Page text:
Micro investing is the way to sustainable returns in India, say experts
As the new government brings confidence into the investor community with a string of budgetary announcements, investors shift focus from cautious to conservative investing.
Private equity fund managers wanted clarity on Goods and Services Tax (GST), tax pass through status, project clearances for infrastructure firms and promise of ease of business through simple structures. The Budget met most of these expectations.
Both foreign investors and promoters are approaching capital conservatively in anticipation to leverage the opportunities expected in financial year 2016-17. Fund managers have high hopes from the government and know that sustainable GDP growth and realistic current account deficit are achievable. Transparency is the key to bringing in more foreign money into the country.
These views and more were expressed by panellists at the recent VCCircle India Limited Partners Summit 2015. The panel was moderated by Amit Bhatiani, partner, CX Partners. Others like Rahul Bhasin, managing partner, Baring Private Equity Partners India; Srinath Srinivasan, CEO, Oman India Joint Investment Fund; Vish Narain, Country Head, TPG Growth; and Padmanabh Sinha, managing partner, Tata Opportunities Fund participated in the discussion.
The panellists started off a discussion on the current situation of the Indian economy comprising the need to have a bottoms-up chase for returns rather than sectoral picks. "We are seeing all players coming to commit capital in anticipation that in 2016-17 things will be robust and we need to be ready to catch the right opportunity," says Srinivasan of Oman India Joint Investment Fund.
Fund managers expect a sustainable GDP and inflation rate. "The economy that was inherited by this government was in a mess. The previous government had not focused on sustainable growth but printed money and handed it out to various stakeholders in the society which led to a consumption boom across various sectors and slowed growth and inflation numbers," says Bhasin of Baring Private Equity Partners India.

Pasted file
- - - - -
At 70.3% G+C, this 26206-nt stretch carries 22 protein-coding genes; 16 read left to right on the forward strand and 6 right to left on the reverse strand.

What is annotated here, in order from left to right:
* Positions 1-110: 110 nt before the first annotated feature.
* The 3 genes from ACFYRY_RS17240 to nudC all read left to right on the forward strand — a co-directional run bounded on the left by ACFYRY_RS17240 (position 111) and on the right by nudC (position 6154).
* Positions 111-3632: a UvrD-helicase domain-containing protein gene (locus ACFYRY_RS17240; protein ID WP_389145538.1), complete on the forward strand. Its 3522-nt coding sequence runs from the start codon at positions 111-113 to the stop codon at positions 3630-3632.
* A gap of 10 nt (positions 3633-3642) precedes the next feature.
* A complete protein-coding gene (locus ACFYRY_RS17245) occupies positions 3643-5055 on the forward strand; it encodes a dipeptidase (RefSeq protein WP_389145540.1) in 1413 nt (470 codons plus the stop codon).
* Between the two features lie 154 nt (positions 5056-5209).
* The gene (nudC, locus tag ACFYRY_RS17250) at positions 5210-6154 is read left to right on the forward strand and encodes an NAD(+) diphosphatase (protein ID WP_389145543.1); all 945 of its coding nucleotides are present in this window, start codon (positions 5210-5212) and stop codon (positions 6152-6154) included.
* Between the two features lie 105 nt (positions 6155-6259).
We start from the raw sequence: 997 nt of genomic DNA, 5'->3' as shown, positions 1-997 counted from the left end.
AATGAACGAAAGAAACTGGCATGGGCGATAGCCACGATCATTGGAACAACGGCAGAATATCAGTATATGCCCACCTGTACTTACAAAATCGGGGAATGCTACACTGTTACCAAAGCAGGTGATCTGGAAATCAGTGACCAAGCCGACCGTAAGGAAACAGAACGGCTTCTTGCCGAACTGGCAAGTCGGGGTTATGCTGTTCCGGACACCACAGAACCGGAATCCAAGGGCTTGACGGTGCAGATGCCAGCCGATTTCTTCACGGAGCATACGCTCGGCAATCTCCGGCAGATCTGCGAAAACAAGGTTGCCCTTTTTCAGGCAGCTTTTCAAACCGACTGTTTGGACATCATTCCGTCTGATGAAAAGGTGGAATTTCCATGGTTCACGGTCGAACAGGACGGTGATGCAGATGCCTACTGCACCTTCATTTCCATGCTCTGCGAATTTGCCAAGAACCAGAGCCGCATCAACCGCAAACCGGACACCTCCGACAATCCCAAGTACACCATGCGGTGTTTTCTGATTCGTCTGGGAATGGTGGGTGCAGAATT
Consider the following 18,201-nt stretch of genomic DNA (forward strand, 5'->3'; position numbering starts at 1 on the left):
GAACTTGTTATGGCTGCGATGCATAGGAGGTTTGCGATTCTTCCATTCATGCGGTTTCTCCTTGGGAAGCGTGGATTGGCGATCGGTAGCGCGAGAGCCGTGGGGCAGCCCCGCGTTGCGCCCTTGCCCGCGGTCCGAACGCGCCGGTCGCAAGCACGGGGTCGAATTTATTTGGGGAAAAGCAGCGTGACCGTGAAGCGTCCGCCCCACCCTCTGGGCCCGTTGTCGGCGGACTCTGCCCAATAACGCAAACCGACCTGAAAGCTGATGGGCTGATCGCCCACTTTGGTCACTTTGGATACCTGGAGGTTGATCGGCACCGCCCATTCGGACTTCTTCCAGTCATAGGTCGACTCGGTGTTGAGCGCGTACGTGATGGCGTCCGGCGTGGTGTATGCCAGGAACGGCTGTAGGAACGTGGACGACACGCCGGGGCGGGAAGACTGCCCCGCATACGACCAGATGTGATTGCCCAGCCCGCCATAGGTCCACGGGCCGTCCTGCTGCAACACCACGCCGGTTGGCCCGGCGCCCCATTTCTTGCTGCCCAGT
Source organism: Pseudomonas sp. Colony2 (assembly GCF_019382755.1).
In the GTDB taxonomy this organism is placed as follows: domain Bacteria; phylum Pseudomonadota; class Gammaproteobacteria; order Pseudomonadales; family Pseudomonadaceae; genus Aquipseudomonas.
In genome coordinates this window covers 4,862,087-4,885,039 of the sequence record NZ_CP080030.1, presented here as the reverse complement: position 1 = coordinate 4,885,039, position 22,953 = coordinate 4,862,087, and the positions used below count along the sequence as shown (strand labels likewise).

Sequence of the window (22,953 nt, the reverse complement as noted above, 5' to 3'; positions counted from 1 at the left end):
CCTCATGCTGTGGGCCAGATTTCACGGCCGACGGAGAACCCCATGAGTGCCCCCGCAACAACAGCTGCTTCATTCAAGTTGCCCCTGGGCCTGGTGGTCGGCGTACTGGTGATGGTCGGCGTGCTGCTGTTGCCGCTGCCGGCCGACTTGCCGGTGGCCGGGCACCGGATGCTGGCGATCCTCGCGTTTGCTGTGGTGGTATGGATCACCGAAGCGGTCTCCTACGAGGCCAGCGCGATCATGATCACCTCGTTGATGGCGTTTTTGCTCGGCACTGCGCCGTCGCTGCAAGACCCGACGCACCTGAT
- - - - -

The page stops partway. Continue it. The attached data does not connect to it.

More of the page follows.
Investors believe a tough macro-environment globally is enhancing attraction towards India. Most debt asset classes globally have given sub-optimal or zero returns. "Other BRIC countries like Brazil and China are driven by commodities. So the drop in commodities price reduction has helped India gain attraction. China is also driven by consumer demand but it is now slowing down," says Narain of TPG Growth.
If one is to believe these panellists, the future is bright for India. The country has expanded its products and services portfolio and entered segments which were earlier not its forte. The panellists' only cautious advice to investors is to not swim with the tide of positive sentiments and invest with realistic valuations. "What is critical is to underwrite sensibly. Price discipline is crucial," advises Sinha of Tata Opportunities Fund.
"In 2003, China had $4 billion of market capitalisation and in less than five years the investors made 25x out of it," says Prasanna of Morgan Creek Capital Management. "India is currently $4 billion in market capitalisation and could be 34x in seven years," he said.